How to make data pipelines idempotent

What is an idempotent function

Idempotence is the property of certain operations in mathematics and computer science whereby they can be applied multiple times without changing the result beyond the initial application” - wikipedia

Defined as

f(f(x)) = f(x)

In the data engineering context, this can come to mean that: running a data pipeline multiple times with the same input will always produce the same output.


If you’d like to code along, please install the following:

  1. docker
  2. git

Follow the steps below to clone the GitHub repo, sh into the container, and install pyarrow and fastparquet.

git clone
cd idempotent-data-pipeline
docker pull amancevice/pandas
docker run -it -v $(pwd):/var/lib/pandas amancevice/pandas sh
pip install pyarrow # required for pandas to write to parquet
pip install fastparquet # required for pandas to write to parquet
# all the following commands are to be executed within this docker container

Why idempotency matters

Rerunning a data pipeline can create duplicate data or fail to remove stale data. Making a data pipeline idempotent can prevent these.

Let’s use an example to illustrate this. Say we have a data pipeline that

  1. Pulls parking violation data from a file (or S3, table, etc).
  2. Performs some transformations on it.
  3. Writes the data to a directory (or S3, table, etc) named run date and partitioned by the vehicle’s Registration State.
#!/usr/bin/env python3

import argparse
import os

import pandas as pd

def run_parking_violations_data_pipeline(
    input_file: str, output_loc: str, run_id: str
) -> None:

    df = pd.read_csv(input_file)
    # your transformations
        os.path.join(output_loc, run_id), partition_cols=["Registration State"]

if __name__ == "__main__":
    parser = argparse.ArgumentParser()
        help="The input file",
        help="The output folder",
        help="The day of run, in yyyymmdd format",

    opts = parser.parse_args()
        input_file=opts.input_file, output_loc=opts.output_loc, run_id=opts.run_id

The above script is available as in the cloned Github repo . We can run it inside the docker container, as shown below.

python --input-file ./data/pv_2018_sample.csv --output-loc ./data/out --run-id 20210519
ls data/out/20210519/ # view contents of the output folder

data partitioned

Let’s assume that the next day, you realize that there are records with Registration state = 99. You decide to filter it out and reprocess the previous day’s data with the new logic (aka backfill).

Make the following changes to filter out rows with Registration state = 99.

    df = pd.read_csv(input_file)
    # your transformations
+   states_to_remove = ["99"]
+   df_fin = df[~df["Registration State"].isin(states_to_remove)]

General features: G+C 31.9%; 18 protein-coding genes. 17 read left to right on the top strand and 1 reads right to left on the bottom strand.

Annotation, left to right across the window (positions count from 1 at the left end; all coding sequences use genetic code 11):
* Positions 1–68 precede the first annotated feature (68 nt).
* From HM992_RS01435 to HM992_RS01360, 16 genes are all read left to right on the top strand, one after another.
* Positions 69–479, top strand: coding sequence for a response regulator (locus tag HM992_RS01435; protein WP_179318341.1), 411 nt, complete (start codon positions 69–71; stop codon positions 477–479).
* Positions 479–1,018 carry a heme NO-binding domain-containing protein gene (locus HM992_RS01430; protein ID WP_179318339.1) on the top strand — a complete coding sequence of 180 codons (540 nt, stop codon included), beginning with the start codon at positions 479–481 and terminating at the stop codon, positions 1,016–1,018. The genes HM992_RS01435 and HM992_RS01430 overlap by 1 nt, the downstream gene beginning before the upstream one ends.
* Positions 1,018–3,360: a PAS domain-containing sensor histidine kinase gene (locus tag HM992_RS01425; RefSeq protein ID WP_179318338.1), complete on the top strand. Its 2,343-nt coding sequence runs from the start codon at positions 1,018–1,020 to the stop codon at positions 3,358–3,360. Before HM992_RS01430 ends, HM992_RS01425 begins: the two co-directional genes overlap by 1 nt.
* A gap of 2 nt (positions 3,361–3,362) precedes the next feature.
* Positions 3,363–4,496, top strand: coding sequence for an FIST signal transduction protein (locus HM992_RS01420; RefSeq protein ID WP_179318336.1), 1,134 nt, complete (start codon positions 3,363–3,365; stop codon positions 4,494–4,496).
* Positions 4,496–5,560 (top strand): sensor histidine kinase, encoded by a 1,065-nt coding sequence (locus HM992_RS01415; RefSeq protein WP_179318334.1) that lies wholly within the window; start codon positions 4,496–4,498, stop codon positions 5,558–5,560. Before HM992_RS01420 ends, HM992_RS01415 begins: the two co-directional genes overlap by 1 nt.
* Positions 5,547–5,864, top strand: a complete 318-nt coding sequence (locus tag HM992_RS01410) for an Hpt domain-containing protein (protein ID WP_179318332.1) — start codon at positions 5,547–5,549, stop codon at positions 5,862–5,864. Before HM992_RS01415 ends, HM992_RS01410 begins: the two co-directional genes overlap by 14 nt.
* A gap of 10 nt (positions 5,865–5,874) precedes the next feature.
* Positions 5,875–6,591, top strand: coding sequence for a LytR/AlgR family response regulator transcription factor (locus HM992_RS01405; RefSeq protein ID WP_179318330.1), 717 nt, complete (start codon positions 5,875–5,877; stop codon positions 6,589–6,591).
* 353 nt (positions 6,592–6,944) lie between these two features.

+   df_fin.to_parquet(
        os.path.join(output_loc, run_id), partition_cols=["Registration State"]

The script with this filter is available as in the cloned Github repo. Let’s rerun this data pipeline for 20210519.

python --input-file ./data/pv_2018_sample.csv --output-loc ./data/out --run-id 20210519
ls -ltha data/out/20210519/ # data with registration state 99 still present; this is stale data from the previous run.

data partitioned w filter

This is incorrect because the stale data generated from the previous run is still present.

Making your data pipeline idempotent

A common way to make your data pipeline idempotent is to use the delete-write pattern. As the name implies, the pipeline will first delete the existing data before writing new data. Be very careful to only delete data that the data pipeline will re-create. This can be done as shown below.

import os
+import shutil

def run_parking_violations_data_pipeline(
    input_file: str, output_loc: str, run_id: str
) -> None:
+   output_path = os.path.join(output_loc, run_id)
+   if os.path.exists(output_path):
+       shutil.rmtree(output_path) # removes entire folder

    df = pd.read_csv(input_file)

This idempotent script is available as in the cloned Github repo. Let’s rerun this data pipeline for 20210519.

python --input-file ./data/pv_2018_sample.csv --output-loc ./data/out --run-id 20210519
ls -ltha data/out/20210519/ | grep 99 # data with registration state 99 not present anymore; this is correct
exit # exit the docker container

The stale data has been removed and the data is now correct. For SQL-based transformations, you can follow a similar pattern, as shown below.

FROM stage_table
WHERE day = 'yyyy-mm-dd';

-- note the delete-write pattern
DELETE FROM final_table
WHERE day = 'yyyy-mm-dd';

INSERT INTO final_table(c1, c2, c3)


Note that the run-specific temporary table TEMP_YYYY_MM_DD. This is to prevent table name collisions when multiple jobs (with different dates) are running simultaneously.

Most libraries and frameworks offer an overwrite option (e.g. Spark overwrite , Snowflake overwrite ) which is safer than deleting and writing.


Hope this article gives you a good understanding of why idempotence is crucial and how to make your data pipelines idempotent. To recap, idempotency

  1. Prevents duplicates
  2. Removes stale data
  3. Saves on data storage cost

When you are building your next data pipeline, make sure that they are idempotent. This will save you a lot of trouble when you have to rerun the data pipelines due to backfilling, failed runs, or other errors.

Further reading

  1. What is staging
  2. Partition late arriving events
  3. Beginner data engineering project


  1. Fivetran - idempotence
  2. Python 3.9 & Pandas Docker

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